North Texas property taxpayers are taking a beating due to runaway government spending and debt. Yet instead of offering city residents much-needed relief, McKinney is joining other local taxing entities in asking for more spending and debt that must be repaid with property taxes.

McKinney City Council approved placing five debt proposals totaling $350 million on the city’s May ballot:

  • Proposition A: $75,000,000 for public safety facilities
  • Proposition B: $50,000,000 for municipal community complex
  • Proposition C: $91,000,000 for parks and recreation facilities
  • Proposition D: $34,000,000 for public works facilities
  • Proposition E: $100,000,000 for street improvements including sidewalk, alley, and other traffic flow improvements

The money would be spent over the next several years and would have to be repaid, with interest, by McKinney’s already over-burdened property taxpayers. The city currently owes about $237 million in outstanding debt, according to its “Bond 2019 FAQs” website (the city’s financial services site offers a comprehensive look at the city’s debt obligations).

If all five propositions pass, total spending would exceed the city’s last three debt packages combined. In 2015, voters approved $100 million of the city’s proposed $146 million debt package—about half of that remains unissued but is allocated to streets and public safety projects. Voters authorized $51 million in 2010 and $91 million in 2006 to fund mainly streets, parks, and public safety.

City officials say the new debt will not increase the district’s debt service tax rate; what they don’t say is that it will increase residents’ tax bills.

Since 2013, the average McKinney homeowner’s city property tax bill has increased 48 percent, from $1,214 to $1,797. The city lowered the tax rate several times, but not enough to offset skyrocketing property values. City coffers have also benefitted from double-digit growth in McKinney’s tax base each of the past five years.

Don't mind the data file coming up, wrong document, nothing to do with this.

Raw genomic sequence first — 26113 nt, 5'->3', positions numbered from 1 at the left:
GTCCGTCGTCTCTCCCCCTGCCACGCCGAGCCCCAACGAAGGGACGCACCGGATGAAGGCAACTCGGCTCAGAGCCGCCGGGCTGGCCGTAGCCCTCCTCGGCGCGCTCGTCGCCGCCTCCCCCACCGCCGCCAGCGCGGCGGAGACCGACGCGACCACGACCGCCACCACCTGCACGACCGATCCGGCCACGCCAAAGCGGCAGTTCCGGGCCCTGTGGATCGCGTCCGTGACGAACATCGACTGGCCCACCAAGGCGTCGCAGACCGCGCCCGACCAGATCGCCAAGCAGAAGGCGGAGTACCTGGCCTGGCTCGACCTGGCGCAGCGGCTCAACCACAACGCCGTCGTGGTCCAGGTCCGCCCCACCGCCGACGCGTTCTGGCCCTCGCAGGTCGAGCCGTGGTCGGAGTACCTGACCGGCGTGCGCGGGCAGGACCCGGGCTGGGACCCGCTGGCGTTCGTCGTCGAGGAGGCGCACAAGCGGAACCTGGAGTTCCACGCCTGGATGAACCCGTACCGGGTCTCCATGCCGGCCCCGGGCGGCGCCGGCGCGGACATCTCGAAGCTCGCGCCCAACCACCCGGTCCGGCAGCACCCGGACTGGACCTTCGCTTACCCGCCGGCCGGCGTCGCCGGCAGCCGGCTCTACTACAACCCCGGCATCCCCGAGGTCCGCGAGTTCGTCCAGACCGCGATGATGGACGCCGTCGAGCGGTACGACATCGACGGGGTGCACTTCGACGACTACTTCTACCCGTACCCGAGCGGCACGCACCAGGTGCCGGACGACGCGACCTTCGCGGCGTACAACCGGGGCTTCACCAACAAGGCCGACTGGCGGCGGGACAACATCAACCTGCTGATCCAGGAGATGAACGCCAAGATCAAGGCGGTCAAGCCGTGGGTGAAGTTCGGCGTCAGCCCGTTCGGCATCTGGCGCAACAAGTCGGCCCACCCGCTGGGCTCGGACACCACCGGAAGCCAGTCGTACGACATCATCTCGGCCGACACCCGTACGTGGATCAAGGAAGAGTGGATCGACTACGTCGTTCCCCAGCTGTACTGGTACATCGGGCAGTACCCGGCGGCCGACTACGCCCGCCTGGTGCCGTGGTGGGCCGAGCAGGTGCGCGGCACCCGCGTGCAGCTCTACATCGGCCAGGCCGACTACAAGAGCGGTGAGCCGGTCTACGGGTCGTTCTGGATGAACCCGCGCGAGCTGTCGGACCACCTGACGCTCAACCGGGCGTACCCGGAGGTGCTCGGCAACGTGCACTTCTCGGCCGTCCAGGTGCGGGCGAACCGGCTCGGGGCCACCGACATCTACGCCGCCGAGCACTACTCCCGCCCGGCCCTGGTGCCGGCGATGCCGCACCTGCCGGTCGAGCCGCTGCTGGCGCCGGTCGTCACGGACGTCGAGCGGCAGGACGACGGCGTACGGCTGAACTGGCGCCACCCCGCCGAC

Appraisal notices mailed this month confirm local property values are continuing to rise. That means McKinney residents’ property tax burdens will continue to rise as well, driving some out of their homes and out of the city—unless city officials choose to rein in spending and tax rates and allow local taxpayers to keep more of their own money. So far, they haven’t.

While McKinney and other taxing entities talk about “keeping rates the same” or “not increasing property taxes,” none are offering taxpayers any relief in the form of reduced tax bills. In fact, average property taxes in the DFW metroplex rose 8 percent last year—well above the national average of 3 percent.

In addition to more tax-funded debt, three McKinney City Council races are on the May ballot. District 2 incumbent Rainey Rogers is running unopposed. Rick Franklin and Siotha Vest are vying for the open District 4 seat. Frederick Frazier, Stephen Kallas, and John Mott are running for the open At Large position. Two charter amendments to simplify the recall process are also on the ballot.

It’s McKinney voters’ turn to choose how much new city spending and debt they’re willing to pay for with rising property tax bills, and who they want deciding future city spending and taxes.

Early voting is underway now through April 30 in the May 4 election.

Erin Anderson

Erin Anderson is a Senior Journalist for Texas Scorecard, reporting on state and local issues, events, and government actions that impact people in communities throughout Texas and the DFW Metroplex. A native Texan, Erin grew up in the Houston area and now lives in Collin County.